2010 Don Eigler Neon Argon.jpg Donald Eigler IBM Almaden Research Center, San Jose United States “for their development of unprecedented methods to control matter on the nanoscale
Nadrian Seeman.jpg Nadrian C. Seeman New York University United States
2012 Mildred S. Dresselhaus Massachusetts Institute of Technology United States “for her pioneering contributions to the study of phonons, electron-phonon interactions, and thermal transport in nanostructures.”
2014 Thomas W. Ebbesen Louis Pasteur University, University of Strasbourg Norway France “for transformative contributions to the field of nano-optics that have broken long-held beliefs about the limitations of the resolution limits of optical microscopy and imaging”
Stefan W Hell.jpg Stefan W. Hell Max Planck Institute for Biophysical Chemistry Germany
John B. Pendry Imperial College London United Kingdom

Neuroscience[edit]

Year Laureate Institution Country Citation
2008 Sten Grillner Karolinska Institute Sweden “for discoveries on the developmental and functional logic of neuronal circuits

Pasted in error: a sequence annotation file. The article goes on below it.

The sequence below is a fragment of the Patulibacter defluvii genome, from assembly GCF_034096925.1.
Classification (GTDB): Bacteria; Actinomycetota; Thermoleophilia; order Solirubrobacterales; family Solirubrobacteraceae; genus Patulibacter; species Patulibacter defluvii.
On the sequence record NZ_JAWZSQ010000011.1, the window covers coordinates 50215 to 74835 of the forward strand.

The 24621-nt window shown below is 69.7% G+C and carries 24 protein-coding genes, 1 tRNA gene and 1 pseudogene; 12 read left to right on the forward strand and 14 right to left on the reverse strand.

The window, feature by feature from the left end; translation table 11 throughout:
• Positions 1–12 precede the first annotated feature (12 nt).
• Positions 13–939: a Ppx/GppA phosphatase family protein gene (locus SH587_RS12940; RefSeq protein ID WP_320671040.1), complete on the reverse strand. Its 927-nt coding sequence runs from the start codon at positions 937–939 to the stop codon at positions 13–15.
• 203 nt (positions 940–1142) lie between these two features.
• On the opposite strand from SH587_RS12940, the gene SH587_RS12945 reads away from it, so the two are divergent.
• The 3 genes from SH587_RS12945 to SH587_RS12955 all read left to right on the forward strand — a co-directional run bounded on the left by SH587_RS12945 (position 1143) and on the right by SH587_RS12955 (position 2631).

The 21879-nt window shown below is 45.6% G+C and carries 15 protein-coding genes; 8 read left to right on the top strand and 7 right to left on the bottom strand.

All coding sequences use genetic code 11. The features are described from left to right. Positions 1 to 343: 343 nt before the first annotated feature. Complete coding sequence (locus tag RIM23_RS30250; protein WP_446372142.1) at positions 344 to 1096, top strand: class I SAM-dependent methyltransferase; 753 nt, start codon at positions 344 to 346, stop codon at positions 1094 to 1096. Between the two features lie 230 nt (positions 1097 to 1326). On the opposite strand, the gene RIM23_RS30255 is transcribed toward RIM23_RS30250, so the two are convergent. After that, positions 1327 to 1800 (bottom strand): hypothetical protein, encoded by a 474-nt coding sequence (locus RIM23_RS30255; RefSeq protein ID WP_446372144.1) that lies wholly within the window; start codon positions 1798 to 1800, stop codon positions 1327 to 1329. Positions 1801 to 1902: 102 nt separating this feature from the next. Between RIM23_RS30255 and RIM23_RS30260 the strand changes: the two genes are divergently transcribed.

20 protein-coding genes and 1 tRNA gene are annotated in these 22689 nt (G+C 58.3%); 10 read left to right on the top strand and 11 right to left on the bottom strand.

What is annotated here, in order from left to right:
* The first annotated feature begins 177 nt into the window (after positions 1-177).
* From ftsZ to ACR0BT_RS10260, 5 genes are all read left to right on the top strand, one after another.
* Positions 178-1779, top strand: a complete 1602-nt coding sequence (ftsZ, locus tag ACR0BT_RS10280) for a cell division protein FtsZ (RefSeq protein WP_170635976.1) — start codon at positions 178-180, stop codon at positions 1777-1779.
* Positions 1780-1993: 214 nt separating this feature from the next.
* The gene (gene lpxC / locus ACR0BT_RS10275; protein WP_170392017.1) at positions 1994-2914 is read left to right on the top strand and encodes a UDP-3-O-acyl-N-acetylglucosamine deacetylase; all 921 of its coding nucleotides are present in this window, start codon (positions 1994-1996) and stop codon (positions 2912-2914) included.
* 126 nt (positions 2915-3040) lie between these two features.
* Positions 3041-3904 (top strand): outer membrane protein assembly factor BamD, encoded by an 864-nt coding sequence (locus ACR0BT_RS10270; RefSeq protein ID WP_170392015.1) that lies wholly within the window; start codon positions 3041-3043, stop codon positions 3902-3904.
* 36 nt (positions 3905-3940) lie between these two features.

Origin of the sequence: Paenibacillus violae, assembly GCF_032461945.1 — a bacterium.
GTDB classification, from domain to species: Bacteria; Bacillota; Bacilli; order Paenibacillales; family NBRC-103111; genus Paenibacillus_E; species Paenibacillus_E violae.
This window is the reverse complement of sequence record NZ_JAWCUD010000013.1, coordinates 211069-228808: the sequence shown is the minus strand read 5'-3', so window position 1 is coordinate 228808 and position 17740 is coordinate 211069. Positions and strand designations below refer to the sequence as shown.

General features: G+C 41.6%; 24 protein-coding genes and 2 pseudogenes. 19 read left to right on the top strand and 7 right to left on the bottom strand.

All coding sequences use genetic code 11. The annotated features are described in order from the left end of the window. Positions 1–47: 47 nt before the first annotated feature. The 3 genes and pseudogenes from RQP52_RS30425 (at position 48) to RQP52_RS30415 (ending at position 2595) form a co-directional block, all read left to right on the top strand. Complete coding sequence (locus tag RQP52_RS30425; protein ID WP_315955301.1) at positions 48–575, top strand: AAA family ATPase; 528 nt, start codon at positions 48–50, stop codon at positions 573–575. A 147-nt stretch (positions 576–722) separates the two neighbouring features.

Thomas Jessell Columbia University United Kingdom United States
Pasko Rakic Yale University School of Medicine Serbia United States
2010 Richard H. Scheller Genentech, South San Francisco, California United States “for discovering the molecular basis of neurotransmitter release
Thomas C. Südhof Stanford University School of Medicine Germany
James E. Rothman Yale University United States
2012 Cornelia Isabella Bargmann Rockefeller University United States “for elucidating basic neuronal mechanisms underlying perception and decision.”
Winfried Denk Max Planck Institute for Medical Research Germany
Ann Graybiel 2001.jpg Ann M. Graybiel Massachusetts Institute of Technology United States
2014 Brenda Milner.jpg Brenda Milner Montreal Neurological Institute, McGill University Canada “for the discovery of specialized brain networks for memory and cognition”
John O’Keefe University College London United Kingdom
M.Raichle w PET3.jpg Marcus E. Raichle Washington University, St.Louis United States

External links[edit]